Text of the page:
Mechanisms of Adverse Drug Reactions

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Chapter: Pharmacovigilance: Mechanisms of Adverse Drug Reactions

An adverse drug reaction (ADR) may be defined as ‘an appreciably harmful or unpleasant reaction, resulting from an intervention related to the use of a medicinal product.


Mechanisms of Adverse Drug Reactions

INTRODUCTION

An adverse drug reaction (ADR) may be defined as ‘an appreciably harmful or unpleasant reaction, resulting from an intervention related to the use of a medicinal product, which predicts hazard from future administration and warrants prevention or specific treatment, or alteration of the dosage regimen, or with-drawal of the product’ (Edwards and Aronson, 2000). This has to be contrasted with the term adverse drug event, which refers to untoward occurrences follow-ing drug exposure but not necessarily caused by the medicine (Asscher, Parr and Whitmarsh, 1995). This chapter focuses on ADRs rather than adverse drug events.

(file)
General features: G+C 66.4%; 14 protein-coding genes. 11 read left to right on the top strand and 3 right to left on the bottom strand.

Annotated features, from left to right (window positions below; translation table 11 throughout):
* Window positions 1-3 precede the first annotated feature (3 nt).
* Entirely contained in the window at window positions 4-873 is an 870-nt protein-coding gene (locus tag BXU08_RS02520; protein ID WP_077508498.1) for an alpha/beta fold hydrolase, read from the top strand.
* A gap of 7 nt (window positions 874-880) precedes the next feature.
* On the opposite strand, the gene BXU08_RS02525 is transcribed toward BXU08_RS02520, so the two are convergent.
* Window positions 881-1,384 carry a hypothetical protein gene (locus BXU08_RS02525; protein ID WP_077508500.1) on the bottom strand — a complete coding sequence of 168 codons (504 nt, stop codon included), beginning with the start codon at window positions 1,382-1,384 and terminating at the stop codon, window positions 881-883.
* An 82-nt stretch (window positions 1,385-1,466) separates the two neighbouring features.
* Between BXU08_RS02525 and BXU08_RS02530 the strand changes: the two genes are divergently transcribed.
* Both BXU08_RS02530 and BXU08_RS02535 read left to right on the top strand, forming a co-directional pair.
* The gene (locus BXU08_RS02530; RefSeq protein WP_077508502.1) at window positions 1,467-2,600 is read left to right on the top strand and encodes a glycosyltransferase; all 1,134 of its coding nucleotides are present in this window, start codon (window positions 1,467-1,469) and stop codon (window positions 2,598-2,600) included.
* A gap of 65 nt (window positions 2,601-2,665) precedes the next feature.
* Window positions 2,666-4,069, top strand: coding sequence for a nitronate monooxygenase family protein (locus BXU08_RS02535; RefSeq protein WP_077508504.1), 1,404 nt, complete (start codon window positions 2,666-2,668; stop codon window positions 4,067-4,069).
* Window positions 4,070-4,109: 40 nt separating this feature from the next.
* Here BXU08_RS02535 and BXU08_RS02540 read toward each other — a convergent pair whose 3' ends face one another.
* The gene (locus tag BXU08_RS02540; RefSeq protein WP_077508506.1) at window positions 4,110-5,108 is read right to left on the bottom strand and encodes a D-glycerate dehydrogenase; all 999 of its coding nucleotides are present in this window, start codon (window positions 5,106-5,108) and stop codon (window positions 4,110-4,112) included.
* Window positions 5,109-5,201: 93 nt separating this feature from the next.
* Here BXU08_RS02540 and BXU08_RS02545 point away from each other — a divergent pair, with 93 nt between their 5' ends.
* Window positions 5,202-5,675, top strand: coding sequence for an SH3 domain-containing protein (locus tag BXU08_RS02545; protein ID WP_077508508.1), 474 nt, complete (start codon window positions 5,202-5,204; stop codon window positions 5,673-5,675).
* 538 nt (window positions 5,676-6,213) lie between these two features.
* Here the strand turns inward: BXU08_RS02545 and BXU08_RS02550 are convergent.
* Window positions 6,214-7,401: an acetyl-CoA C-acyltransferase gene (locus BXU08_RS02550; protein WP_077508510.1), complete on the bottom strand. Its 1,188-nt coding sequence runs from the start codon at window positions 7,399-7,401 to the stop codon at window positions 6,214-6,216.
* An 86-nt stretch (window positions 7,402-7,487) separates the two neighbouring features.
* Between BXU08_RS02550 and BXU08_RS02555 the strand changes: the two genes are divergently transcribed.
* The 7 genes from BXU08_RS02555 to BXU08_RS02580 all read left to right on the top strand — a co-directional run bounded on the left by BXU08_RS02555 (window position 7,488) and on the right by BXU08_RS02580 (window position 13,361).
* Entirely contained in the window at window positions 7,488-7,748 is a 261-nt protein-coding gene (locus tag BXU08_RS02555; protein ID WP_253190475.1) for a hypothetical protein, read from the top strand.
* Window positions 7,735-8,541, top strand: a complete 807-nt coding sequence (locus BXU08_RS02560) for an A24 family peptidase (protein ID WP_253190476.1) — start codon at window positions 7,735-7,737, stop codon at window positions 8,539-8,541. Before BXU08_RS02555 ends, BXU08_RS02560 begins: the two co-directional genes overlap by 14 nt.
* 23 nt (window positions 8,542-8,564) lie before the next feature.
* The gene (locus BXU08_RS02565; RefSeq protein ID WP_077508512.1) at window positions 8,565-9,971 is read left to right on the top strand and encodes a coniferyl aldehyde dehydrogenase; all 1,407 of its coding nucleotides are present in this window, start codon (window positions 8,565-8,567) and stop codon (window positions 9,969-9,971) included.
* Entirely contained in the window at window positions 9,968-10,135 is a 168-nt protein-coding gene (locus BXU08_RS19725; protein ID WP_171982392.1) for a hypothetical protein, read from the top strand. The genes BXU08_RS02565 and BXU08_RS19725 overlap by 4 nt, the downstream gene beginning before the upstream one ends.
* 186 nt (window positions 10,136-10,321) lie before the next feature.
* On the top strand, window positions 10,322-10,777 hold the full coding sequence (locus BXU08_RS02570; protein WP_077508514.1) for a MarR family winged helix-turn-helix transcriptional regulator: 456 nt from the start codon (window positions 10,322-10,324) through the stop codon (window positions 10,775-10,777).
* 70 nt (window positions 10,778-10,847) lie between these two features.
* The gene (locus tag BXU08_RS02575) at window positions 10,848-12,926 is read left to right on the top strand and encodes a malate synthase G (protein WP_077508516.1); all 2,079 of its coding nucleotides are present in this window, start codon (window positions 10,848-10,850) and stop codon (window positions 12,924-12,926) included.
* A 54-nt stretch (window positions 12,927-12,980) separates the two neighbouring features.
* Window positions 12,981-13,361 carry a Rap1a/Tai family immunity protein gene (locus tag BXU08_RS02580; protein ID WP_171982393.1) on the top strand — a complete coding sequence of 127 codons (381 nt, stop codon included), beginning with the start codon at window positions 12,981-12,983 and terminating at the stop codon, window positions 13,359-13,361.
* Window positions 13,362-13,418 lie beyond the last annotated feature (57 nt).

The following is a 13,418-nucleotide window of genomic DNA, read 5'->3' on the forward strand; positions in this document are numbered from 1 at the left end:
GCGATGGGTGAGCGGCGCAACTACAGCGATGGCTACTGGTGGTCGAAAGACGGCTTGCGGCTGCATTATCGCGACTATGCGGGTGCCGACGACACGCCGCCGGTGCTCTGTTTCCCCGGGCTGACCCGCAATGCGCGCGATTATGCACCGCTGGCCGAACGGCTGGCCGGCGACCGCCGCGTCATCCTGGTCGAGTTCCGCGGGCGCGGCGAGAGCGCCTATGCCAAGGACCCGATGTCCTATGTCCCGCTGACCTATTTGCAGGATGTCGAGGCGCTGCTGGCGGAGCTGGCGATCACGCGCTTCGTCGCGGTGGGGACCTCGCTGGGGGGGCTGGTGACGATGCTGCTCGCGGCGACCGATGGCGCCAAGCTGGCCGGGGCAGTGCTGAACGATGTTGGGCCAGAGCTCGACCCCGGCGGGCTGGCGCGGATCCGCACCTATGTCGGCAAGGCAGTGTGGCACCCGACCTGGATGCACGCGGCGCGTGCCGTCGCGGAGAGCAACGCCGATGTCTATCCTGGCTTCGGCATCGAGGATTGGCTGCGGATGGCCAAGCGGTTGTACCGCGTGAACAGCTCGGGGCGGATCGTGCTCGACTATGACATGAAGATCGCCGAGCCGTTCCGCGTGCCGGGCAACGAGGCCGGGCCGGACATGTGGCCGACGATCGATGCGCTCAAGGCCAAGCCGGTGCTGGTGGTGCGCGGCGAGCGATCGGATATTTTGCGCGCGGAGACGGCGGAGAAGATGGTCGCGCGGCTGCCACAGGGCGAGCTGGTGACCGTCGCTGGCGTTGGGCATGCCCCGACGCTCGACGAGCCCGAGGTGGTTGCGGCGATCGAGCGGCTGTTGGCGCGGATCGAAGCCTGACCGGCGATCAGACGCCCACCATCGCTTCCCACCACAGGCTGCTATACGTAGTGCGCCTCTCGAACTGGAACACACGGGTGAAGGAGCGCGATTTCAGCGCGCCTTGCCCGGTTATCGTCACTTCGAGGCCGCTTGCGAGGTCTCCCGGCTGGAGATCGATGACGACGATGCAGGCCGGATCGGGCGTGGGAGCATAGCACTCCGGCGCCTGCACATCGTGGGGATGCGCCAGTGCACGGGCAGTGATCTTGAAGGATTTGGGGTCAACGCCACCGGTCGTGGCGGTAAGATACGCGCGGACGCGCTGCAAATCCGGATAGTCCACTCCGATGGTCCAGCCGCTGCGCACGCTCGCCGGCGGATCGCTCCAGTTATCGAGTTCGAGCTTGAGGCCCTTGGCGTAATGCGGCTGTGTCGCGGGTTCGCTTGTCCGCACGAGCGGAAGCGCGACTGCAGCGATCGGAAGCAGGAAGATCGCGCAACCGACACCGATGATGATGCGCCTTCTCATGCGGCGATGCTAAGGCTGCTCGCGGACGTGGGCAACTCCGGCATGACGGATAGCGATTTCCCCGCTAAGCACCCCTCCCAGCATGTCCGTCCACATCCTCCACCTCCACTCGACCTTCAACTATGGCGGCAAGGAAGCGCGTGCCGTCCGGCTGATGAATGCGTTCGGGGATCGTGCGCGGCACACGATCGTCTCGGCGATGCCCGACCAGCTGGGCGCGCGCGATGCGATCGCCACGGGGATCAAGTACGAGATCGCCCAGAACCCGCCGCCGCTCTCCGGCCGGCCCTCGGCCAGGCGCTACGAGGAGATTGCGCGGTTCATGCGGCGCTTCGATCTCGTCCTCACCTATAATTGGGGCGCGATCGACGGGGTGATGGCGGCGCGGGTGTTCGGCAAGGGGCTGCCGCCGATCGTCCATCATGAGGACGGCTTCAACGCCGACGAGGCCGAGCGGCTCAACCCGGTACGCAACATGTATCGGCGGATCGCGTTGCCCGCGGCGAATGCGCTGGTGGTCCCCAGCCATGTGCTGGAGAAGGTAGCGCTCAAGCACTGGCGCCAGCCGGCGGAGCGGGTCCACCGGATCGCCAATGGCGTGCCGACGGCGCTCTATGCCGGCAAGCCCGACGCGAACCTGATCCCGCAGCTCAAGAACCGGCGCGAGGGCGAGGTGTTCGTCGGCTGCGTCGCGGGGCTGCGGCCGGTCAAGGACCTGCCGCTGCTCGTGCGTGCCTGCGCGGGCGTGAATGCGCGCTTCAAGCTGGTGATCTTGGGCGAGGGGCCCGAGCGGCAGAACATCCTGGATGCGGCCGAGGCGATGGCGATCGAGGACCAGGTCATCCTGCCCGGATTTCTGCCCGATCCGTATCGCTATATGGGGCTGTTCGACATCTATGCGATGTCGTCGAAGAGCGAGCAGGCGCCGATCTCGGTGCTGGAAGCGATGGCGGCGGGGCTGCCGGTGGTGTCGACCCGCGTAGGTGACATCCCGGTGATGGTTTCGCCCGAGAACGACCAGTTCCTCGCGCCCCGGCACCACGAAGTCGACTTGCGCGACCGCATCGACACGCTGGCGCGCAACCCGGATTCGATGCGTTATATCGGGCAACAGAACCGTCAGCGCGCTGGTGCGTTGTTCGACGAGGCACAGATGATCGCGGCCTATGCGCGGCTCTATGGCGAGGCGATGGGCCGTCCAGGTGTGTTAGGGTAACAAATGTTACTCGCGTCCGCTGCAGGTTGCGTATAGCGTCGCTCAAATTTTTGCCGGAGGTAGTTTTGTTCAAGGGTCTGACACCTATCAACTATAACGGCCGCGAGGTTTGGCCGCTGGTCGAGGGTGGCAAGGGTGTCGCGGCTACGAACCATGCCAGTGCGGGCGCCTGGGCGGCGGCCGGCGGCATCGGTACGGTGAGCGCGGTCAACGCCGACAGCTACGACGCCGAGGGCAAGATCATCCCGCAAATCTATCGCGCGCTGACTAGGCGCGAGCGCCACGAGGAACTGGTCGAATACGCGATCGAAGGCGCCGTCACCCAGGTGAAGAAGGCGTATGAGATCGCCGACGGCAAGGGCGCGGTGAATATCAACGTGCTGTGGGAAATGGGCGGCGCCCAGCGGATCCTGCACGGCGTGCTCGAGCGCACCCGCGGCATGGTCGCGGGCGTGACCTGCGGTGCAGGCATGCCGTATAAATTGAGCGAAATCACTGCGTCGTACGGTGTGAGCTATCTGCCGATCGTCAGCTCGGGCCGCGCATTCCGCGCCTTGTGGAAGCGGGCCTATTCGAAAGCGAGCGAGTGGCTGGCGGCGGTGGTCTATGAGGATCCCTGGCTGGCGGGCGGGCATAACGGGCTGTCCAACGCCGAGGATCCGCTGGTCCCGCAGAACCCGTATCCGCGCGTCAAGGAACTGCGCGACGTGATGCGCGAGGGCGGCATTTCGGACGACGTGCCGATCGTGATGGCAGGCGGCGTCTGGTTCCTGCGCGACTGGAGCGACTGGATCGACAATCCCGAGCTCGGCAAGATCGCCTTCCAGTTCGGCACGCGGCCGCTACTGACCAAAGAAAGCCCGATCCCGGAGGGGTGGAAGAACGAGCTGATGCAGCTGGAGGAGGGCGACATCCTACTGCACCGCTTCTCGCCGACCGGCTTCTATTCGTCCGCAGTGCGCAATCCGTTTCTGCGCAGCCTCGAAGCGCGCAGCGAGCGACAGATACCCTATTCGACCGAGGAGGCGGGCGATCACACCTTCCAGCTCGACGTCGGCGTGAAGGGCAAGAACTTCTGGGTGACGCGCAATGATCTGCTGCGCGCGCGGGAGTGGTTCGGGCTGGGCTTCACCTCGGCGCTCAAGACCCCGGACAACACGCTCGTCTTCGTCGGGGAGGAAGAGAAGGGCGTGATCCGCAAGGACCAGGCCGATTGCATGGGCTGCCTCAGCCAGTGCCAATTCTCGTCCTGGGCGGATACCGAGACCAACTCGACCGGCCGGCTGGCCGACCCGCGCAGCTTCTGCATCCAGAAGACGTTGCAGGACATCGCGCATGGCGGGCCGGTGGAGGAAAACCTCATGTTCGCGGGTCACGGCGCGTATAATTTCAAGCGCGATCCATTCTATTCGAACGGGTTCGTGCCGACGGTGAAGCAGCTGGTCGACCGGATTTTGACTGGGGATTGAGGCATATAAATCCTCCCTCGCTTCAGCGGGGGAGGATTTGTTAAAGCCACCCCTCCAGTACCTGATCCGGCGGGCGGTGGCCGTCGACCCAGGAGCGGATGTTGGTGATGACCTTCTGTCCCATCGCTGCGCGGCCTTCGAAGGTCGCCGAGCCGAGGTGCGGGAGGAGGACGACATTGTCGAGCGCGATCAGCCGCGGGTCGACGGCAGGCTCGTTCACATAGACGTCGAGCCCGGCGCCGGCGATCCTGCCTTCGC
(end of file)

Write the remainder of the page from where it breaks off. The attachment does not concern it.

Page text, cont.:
Although the drug discovery process has been revolutionised by new techniques such as combinatorial chemistry and high-throughput screening, drug safety assessment lags well behind and is still reliant on many of same technologies that have been used for several decades. By the time a drug is marketed, only about 1500–3000 patients may have been exposed to the drug (Asscher, Parr and Whitmarsh, 1995; Rawlins, 1995). Thus, only those adverse reactions occurring at a frequency of greater than 1 in 500–1000 will have been identified at the time of licensing. Assessment of ADRs therefore is likely to represent an important aspect of drug therapy for many years to come, and indeed, with the development of new biotechnology compounds, it is likely that the pattern of these reactions will change. Furthermore, using gene and protein screening technologies, many new targets will be discovered. As new drugs are devel-oped to modulate the function of these targets, it is very unlikely that we will fully understand the biol-ogy of the new target molecule(s), and this will lead to unforeseen adverse reactions. For example, adverse effects such as the exacerbation of multiple sclero-sis, systemic lupus erythematosus (SLE) and blood dyscrasias that have been reported with anti-tumour necrosis factor (anti-TNF) therapies (Furst et al., 2000; Sharief and Hentges, 1991) or cardiovascular events with cyclo-oxygenase-II (COX-II) inhibitors (Fries et al., 2006) may not have been reasonably expected given the known pharmacology of these therapies.

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